Met Office
The Met Office has been providing data for BBC weather forecasts for more than 90 years, including this outlook from Prince CharlesReuters

The BBC has dropped its contract with the Met Office to provide weather forecasts for the corporation after 93 years. The broadcaster said that it has been forced to tender the contract to other bidders.

Met Office backed forecasts have appeared on the BBC television and radio platforms since 14 November 1922 from Marconi House on The Strand in London making it an institution at the public-service broadcaster.

The BBC said it was legally required to seek the best value for money for licence fee payers and that it would now tender the contract to outside competitors. A report on the Daily Mirror's website suggests that companies vying for the contract include Dutch and New Zealand-based providers. The BBC said that it would still use the Met Office for severe weather warnings.

In a statement the BBC, said: "Our viewers get the highest standard of weather service and that won't change.We are legally required to go through an open tender process and take forward the strongest bids to make sure we secure both the best possible service and value for money for the licence fee payer."

What now for the weather?

Steve Noyes, operations and customer services director at the Met Office, said: "Nobody knows Britain's weather better and, during our long relationship with the BBC, we've revolutionised weather communication to make it an integral part of British daily life. This is disappointing news, but we will be working to make sure that vital Met Office advice continues to be a part of BBC output."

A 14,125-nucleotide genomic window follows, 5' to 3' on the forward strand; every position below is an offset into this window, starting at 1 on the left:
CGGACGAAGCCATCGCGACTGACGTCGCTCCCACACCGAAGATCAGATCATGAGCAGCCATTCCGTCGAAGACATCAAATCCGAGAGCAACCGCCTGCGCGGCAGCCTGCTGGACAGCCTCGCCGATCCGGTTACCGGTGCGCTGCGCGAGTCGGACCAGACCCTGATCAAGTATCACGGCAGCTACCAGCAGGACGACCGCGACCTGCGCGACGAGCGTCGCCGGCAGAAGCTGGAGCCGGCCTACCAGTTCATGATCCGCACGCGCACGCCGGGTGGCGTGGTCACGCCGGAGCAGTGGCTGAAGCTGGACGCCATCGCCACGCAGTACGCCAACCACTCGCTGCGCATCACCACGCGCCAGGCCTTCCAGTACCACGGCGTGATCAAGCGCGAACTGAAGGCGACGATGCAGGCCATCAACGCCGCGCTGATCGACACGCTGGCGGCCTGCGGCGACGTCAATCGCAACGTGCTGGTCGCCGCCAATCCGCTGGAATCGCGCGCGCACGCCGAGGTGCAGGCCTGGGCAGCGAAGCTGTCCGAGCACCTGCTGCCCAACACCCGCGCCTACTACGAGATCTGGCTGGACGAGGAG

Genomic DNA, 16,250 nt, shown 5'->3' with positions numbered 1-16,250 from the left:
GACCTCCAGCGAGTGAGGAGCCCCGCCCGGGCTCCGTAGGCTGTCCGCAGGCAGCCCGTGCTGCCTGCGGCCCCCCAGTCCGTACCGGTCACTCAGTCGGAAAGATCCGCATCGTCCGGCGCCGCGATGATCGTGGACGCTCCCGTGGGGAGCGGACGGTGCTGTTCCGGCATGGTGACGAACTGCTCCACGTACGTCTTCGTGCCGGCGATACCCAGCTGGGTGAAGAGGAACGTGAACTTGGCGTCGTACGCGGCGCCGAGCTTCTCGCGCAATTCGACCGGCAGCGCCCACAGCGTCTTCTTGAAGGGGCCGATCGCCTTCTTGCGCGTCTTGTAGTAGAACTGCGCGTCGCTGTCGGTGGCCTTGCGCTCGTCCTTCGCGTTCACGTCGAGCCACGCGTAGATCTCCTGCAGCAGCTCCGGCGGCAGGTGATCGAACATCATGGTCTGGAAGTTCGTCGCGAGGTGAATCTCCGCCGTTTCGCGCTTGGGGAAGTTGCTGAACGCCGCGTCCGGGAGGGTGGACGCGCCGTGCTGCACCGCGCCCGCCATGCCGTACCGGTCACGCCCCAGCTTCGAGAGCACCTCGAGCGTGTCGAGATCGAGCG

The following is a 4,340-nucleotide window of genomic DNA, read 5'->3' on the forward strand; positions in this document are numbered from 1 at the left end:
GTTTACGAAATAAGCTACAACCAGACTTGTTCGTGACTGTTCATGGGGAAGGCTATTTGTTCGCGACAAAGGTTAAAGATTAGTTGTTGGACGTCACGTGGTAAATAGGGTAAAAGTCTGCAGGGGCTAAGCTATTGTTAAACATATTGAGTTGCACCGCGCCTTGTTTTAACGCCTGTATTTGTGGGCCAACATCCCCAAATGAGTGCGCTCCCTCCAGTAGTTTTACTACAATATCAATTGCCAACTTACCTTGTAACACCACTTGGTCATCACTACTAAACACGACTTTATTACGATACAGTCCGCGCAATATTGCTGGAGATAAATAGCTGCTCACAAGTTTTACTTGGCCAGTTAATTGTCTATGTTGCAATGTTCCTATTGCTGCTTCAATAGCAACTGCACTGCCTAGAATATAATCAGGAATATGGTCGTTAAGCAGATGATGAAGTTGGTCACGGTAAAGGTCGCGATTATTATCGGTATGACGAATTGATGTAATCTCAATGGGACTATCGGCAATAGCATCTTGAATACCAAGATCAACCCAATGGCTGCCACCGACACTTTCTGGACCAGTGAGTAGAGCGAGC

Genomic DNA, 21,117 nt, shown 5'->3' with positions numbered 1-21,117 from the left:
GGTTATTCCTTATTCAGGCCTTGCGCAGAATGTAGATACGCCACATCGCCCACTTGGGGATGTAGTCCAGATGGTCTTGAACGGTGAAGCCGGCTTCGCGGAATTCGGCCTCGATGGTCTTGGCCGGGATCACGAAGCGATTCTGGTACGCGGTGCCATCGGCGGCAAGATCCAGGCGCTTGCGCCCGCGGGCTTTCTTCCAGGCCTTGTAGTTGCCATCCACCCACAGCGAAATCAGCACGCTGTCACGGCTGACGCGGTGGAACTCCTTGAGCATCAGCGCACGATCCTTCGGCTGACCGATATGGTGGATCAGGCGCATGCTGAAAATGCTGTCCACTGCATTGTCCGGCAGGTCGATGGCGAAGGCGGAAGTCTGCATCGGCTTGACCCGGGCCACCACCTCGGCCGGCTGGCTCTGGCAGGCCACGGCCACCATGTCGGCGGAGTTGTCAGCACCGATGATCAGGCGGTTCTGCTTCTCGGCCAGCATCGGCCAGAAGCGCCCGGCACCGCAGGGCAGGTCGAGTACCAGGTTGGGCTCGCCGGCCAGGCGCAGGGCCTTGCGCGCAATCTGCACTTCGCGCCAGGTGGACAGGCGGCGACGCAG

The Met Office also provides the forecasters who appear in weather reports on the BBC. It said that it will support the meteorologists to "ensure clarity on their future".

The Met Office has come under fire over the past decade for inaccurate forecasts, including the 2009 prediction of an Indian summer that never arrived on UK shores and was instead replaced by downpours that led to the cancelling of long-range outlooks from the organisation. However, it has also provided a platform for public relations coups for the broadcaster including a special weather bulletin delivered by His Royal Highness the Prince of Wales and the Duchess of Cornwall in 2014 on BBC Scotland.

Inevitably, the announcement has led to the sarcastic responses from social media wags. The artist Moose Allain, said "I'm glad the BBC have sacked the Met Office, we've had some awful weather recently."